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Growing Older Dulls Tact and Discretion
Wednesday, September 22, 2010 • Posted September 22, 2010

I've always noticed, when dealing with some of Mason's older citizens, that they sometimes say inappropriate things. Not that what they say is incorrect, it's just that most of us censor ourselves and hold in some comments, or at least wait for a more conducive setting to let those comments roll off our tongues.

I am discovering, as I get older, that it is a factor in the aging process that loosens our tongues a bit. Though we are more educated on the correct "niceties" and proper decorum, we have also spent more years navigating those waters and know the difference between being polite, and just avoiding a confrontation.

As editor, and as a reporter covering much of Mason county's various governmental meetings, I've spent a lot of time sitting in meetings. Anyone that knows me well is aware that I hate long meetings, almost as much as I hate talking on the phone. I have always made myself adjust to the discomfort of both tasks, as that is a key element of my job. It does not mean that I like them any less. In my middle age, I now find that I'm a bit more prone to be surly after having to perform either task for any length of time.

When you've sat through 12 years of City Commission meetings, County Commissioners' courts, and school board trustee meetings, it starts to add up to a lot of time spent sitting and listening. For the first couple of years, I was somewhat passive, and simply recorded what transpired at the meetings, allowing the reader to draw their own conclusions. Somewhere along the way, I've changed my approach.

I no longer hesitate to ask questions for clarification when the item under discussion seems confusing. Since I'm hard of hearing, I will often ask the participants to repeat what has been said. And, I draw upon that 12 years of having heard similar discussions and arguments to ask questions when I feel that the debate has reached a point where people are talking just to hear their own voices.

I am still polite. I address the members of the body with the respect they deserve as elected officers of this community. I do not call names or make up facts. But, I no longer worry that I'm going to hurt someone's feelings by asking questions.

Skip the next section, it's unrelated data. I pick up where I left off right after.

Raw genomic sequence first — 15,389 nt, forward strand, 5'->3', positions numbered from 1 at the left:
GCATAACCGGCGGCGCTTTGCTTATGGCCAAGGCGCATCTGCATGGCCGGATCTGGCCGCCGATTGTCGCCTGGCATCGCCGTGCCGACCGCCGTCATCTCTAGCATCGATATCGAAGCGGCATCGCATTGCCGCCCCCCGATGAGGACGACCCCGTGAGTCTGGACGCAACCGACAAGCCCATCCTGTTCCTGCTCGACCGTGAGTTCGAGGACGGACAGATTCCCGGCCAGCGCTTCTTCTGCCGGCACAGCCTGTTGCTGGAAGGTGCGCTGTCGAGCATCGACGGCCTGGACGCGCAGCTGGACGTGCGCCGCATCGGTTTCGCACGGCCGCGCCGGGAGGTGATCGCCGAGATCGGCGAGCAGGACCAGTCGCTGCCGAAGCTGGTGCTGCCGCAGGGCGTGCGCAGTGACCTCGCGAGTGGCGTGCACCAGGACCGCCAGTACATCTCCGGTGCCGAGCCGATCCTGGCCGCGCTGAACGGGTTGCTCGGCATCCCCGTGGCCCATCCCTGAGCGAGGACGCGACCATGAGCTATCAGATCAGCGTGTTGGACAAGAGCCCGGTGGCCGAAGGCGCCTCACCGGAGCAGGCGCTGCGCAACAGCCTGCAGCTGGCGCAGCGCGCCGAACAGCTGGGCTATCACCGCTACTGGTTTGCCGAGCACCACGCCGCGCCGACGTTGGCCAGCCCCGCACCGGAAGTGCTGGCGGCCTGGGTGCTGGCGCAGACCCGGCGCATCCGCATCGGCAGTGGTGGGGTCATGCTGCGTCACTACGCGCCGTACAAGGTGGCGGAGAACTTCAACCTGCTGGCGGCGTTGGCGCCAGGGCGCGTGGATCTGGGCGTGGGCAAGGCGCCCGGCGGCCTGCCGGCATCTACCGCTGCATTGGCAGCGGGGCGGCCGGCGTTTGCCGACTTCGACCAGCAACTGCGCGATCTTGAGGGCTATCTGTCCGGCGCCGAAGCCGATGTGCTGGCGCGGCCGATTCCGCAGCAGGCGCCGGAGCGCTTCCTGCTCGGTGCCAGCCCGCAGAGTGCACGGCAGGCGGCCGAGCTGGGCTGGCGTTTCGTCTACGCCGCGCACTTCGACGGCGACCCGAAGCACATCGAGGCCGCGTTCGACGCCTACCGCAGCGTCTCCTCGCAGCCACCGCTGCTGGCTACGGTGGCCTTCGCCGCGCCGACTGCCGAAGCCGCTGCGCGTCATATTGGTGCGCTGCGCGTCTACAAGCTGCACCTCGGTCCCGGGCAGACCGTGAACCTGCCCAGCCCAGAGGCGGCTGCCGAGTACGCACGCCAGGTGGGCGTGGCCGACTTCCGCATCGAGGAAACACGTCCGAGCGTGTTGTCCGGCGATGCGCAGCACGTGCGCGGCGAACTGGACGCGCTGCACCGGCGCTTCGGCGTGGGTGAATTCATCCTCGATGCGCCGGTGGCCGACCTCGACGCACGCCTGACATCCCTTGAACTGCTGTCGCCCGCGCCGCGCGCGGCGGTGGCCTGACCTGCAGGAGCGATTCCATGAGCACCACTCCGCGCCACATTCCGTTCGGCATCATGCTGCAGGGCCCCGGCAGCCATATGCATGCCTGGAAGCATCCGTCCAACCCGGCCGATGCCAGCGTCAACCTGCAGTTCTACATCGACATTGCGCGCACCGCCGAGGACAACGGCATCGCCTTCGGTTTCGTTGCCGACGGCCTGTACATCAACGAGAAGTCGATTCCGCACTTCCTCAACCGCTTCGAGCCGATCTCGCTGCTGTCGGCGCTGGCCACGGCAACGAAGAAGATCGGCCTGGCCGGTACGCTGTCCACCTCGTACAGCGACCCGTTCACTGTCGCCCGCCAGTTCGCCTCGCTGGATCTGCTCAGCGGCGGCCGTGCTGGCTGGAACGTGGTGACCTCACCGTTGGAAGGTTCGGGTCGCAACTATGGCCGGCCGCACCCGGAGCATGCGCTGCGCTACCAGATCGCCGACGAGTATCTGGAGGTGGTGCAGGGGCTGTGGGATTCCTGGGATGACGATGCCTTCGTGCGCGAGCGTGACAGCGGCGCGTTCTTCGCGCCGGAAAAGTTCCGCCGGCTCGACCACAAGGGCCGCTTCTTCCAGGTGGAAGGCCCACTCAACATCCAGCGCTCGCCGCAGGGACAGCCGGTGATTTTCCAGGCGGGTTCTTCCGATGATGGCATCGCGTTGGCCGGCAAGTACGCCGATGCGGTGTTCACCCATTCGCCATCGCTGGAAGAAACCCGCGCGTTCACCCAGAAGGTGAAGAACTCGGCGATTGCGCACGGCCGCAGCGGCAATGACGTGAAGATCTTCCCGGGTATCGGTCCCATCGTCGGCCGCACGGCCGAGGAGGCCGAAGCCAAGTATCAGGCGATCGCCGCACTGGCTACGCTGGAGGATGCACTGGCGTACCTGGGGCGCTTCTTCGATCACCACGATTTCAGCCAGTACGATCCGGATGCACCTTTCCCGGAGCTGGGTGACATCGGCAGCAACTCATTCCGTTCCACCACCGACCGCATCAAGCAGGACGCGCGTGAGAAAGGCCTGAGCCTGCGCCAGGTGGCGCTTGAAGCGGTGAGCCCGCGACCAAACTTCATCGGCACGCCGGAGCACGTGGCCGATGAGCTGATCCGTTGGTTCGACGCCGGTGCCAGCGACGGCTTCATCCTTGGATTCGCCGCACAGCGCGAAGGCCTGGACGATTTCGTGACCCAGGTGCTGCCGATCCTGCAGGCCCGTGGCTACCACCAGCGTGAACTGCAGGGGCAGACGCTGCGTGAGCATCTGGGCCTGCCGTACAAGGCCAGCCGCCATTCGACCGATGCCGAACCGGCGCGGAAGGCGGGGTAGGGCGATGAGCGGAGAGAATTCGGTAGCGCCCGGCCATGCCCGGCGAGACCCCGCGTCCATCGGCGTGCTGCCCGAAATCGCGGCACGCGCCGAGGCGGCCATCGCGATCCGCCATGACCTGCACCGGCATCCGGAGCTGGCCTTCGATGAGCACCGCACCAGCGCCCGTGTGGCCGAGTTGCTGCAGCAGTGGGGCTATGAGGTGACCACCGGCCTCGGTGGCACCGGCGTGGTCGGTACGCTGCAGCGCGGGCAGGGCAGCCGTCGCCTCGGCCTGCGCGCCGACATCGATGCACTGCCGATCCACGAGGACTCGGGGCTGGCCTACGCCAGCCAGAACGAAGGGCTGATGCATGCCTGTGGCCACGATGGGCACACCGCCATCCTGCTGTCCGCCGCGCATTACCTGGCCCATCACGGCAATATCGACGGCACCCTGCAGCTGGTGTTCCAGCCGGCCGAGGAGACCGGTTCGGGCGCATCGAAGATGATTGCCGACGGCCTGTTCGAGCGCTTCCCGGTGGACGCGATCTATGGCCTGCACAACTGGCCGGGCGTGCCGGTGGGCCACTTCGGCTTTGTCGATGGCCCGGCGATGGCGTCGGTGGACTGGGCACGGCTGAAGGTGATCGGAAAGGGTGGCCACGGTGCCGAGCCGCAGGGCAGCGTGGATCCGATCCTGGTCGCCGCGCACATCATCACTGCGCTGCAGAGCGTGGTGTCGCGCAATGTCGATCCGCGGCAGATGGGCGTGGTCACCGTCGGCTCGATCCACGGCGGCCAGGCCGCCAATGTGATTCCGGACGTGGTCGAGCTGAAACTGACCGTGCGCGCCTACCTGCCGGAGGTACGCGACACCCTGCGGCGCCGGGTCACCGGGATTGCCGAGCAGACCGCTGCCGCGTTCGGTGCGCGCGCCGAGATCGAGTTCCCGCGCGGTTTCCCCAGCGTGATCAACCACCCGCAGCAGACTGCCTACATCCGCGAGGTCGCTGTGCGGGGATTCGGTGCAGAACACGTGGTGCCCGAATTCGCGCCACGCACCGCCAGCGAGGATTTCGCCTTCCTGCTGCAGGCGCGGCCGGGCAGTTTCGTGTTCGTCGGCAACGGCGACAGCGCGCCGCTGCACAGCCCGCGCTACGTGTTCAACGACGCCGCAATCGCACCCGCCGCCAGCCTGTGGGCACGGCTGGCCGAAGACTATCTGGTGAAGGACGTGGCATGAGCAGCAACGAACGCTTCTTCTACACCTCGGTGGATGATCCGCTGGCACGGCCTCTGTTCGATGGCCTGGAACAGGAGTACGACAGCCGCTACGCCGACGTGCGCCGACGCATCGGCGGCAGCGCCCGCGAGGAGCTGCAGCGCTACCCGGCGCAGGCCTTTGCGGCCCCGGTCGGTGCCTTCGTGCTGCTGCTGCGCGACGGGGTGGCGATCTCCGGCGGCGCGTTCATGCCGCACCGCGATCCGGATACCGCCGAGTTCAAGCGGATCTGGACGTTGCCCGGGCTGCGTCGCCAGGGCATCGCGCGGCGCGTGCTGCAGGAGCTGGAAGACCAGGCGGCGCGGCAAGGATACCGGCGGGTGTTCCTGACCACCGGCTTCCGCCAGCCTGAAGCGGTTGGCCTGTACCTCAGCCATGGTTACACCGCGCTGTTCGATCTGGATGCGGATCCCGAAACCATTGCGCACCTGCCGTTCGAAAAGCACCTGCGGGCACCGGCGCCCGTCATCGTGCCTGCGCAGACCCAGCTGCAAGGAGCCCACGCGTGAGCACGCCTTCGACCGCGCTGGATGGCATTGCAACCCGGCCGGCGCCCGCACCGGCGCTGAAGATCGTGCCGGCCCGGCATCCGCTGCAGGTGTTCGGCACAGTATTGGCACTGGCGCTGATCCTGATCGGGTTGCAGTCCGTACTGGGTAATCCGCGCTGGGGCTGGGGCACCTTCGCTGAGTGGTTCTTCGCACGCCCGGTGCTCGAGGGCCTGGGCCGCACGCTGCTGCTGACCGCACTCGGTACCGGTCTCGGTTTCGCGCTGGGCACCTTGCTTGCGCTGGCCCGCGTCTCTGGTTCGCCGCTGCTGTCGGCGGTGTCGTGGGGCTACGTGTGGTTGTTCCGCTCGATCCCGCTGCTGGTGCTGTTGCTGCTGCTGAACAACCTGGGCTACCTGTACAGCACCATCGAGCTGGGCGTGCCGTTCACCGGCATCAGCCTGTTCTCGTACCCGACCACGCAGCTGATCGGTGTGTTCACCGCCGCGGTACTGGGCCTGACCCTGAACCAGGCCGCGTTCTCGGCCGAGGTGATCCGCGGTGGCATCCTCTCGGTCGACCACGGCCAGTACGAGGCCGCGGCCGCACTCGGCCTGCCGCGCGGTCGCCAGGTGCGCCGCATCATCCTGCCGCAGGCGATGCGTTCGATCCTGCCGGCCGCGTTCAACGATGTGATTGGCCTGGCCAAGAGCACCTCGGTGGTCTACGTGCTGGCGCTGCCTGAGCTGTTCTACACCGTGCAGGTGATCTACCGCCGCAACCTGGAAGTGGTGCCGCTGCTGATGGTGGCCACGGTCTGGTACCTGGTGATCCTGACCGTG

Part of the progression that I've made is in realizing that, since most members of the public don't attend these meetings, the newspaper's role is as the advocate for those citizens. I figure that if I don't understand why a decision is being made, the public is probably going to be just as confused, as they've not sat through the other meetings where the item has been discussed ad nauseam.

In the past few years, I've questioned the right of different governmental bodies to go into closed session, when the law clearly proscribes when such closed meetings are allowed. I've brought up decisions by early iterations of the group, and asked if those earlier decisions carry any weight in the current discussion. I've also voiced complaints that I've received from readers when those same readers were not willing or able to be present during the meetings.

I'm not the smartest bird out there. I'm also not an elected official, just a member of the public. But, I am a person who is concerned that our government always needs to be responsive to its citizens, and that it needs to follow the same rules it imposes upon those citizens. That doesn't always make me the most popular person at meetings.

And there is that part of me that has crossed the 50 yard line of life that looks at those situations and realizes that this is not a popularity contest. I have a job to do and I take it very seriously. I'll sometimes have to ask questions or make comments that will irritate some people. But, the next day we will still be neighbors, working together for the common good of our community.

I'm okay with that.

It’s all just my opinion.

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